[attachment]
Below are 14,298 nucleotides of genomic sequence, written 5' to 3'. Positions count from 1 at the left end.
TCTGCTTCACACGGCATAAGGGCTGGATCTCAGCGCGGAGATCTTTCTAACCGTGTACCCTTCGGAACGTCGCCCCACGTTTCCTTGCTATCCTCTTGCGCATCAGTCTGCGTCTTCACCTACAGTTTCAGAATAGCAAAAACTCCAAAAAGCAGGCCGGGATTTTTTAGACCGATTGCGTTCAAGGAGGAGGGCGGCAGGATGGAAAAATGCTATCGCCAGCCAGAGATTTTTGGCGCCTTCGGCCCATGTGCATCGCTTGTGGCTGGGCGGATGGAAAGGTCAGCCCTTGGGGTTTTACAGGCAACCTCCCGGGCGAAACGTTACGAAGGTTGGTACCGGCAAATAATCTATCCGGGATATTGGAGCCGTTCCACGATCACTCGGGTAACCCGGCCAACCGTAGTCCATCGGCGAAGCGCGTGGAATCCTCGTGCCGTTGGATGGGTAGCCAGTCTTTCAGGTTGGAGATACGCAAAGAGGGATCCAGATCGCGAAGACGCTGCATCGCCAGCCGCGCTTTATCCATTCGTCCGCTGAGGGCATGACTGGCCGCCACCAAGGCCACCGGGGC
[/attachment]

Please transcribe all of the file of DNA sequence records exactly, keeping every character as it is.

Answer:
Below are 14,298 nucleotides of genomic sequence, written 5' to 3'. Positions count from 1 at the left end.
TCTGCTTCACACGGCATAAGGGCTGGATCTCAGCGCGGAGATCTTTCTAACCGTGTACCCTTCGGAACGTCGCCCCACGTTTCCTTGCTATCCTCTTGCGCATCAGTCTGCGTCTTCACCTACAGTTTCAGAATAGCAAAAACTCCAAAAAGCAGGCCGGGATTTTTTAGACCGATTGCGTTCAAGGAGGAGGGCGGCAGGATGGAAAAATGCTATCGCCAGCCAGAGATTTTTGGCGCCTTCGGCCCATGTGCATCGCTTGTGGCTGGGCGGATGGAAAGGTCAGCCCTTGGGGTTTTACAGGCAACCTCCCGGGCGAAACGTTACGAAGGTTGGTACCGGCAAATAATCTATCCGGGATATTGGAGCCGTTCCACGATCACTCGGGTAACCCGGCCAACCGTAGTCCATCGGCGAAGCGCGTGGAATCCTCGTGCCGTTGGATGGGTAGCCAGTCTTTCAGGTTGGAGATACGCAAAGAGGGATCCAGATCGCGAAGACGCTGCATCGCCAGCCGCGCTTTATCCATTCGTCCGCTGAGGGCATGACTGGCCGCCACCAAGGCCACCGGGGC